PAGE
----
Olympia Rafah Sister City Project

[via omjp]

Open House General Meeting

Join us to learn about our delegation leaving this autumn.

A dream more powerful than one person, To reach across 10,000 miles and touch another life.

In a very short time our friends and community members will be departing for the Gaza Strip. Our delgation will share why they are going and what they plan on accomplishing in country.

Please come and learn more about what we do, where we are headed, and help us send off our Olympia delegation to Rafah.

Colleges exploring downtown extensions

The Olympian is reporting that there are several colleges and universities interested in opening branch campuses or extensions downtown. The creation of educational opportunities in the evening seems like a good way to make downtown a vital place that doesn't close up at 5:00 pm.

[update 10/6/05]

Here's another article in the Olympian on the topic.

Rubber sidewalks come to Olympia

It seems that they don't crack when roots grow under them. From the PI:

Liz Ellis, an arborist with the city's [Seattle] transportation department, championed bringing rubber sidewalks to Seattle after she read they were being tested in Santa Monica, Calif., and other cities.

She was intrigued not by the novelty of it. Nor did she want to give Seattleites a little extra bounce in their step as the winter gloom sets in.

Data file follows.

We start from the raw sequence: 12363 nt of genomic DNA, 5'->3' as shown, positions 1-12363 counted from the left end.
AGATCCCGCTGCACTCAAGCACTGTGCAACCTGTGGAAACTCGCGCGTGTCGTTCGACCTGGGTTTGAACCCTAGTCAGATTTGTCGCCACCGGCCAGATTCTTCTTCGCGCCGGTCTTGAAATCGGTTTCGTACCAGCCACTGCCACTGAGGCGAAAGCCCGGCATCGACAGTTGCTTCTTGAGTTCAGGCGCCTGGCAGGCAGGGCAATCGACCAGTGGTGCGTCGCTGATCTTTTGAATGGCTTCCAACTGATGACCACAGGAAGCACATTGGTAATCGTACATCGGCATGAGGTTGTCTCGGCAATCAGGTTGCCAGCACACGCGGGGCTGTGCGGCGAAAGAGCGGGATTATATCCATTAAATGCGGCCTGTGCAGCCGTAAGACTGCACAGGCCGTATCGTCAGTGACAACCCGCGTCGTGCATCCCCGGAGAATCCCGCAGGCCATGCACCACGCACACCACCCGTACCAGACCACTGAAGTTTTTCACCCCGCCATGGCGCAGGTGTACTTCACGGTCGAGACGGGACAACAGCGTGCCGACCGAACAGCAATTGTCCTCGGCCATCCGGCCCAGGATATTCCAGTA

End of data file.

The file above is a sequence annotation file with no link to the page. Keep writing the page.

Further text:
She pointed to a mound in the rubber sidewalk, raised by the roots growing from one of the red maple trees on the shady, lush street of small houses on Eighth Avenue South, between South Rose and South Thistle streets.

Across the street, where the sidewalk is concrete, the growing roots of another tree had already cracked it. "That (sidewalk) was just put in about a year ago," Ellis said.

The rubberized sidewalks are more elastic, so instead of cracking, they stretch, and have to be replaced less often and are cheaper to fix, Ellis said.


Dan Joyce, a principal at the Gardena, Calif.-based rubber sidewalk manufacturer Rubbersidewalks Inc., said 80 cities in eight states are trying rubberized sidewalks. Tacoma and Olympia are among them.

Check out what they look like here.

MARC My Words

On October 15, 2005, the short film "MARC My Words" will premiere at the Seattle Lesbian and Gay Film Festival - at the Cinerama (2100 4th Ave, Seattle) at 12:00 pm, as part of the "Local Shorts" program.

The 11-minute short documentary profiles the activities and attitudes of the group MARC - the Multifaith Alliance of Reconciling Communities, an association of multifaith GLBT clergy, as well as the growth of the Religious Coalition for Equality, an issues-based coalition of clergy of all stripes and sexualities working for GLBT rights.

The film contains unique footage of the Marriage Equality Rally in Olympia on February 14, 2005, when hundreds of clergy and supporters (including the Seattle Men's and Women's Choruses) gathered on the steps of the Capitol in support of love and marriage for all. Since the press virtually ignored the rally, this is a rare opportunity for those who were not there to witness the full scope of the event, and for the rest of us to recall the beauty of the experience.

Tickets can be purchased in advance for Local Shorts through Three Dollar Bill Cinema (http://www.seattlequeerfilm.com).

Màori artist sought for Evergreen residency

Scoop reports:

Màori artist sought for Washington residency

Established Màori artists are invited to apply for a three month residency next year at the Evergreen State College in Olympia, Washington.

The pilot residency, a new initiative from Te Waka Toi, the Màori arts board of Creative New Zealand, will have a strong focus on interaction with Native American artists and will be based at the college’s Longhouse Education and Cultural Center. A ‘longhouse’ is the Native American equivalent of a Màori wharenui.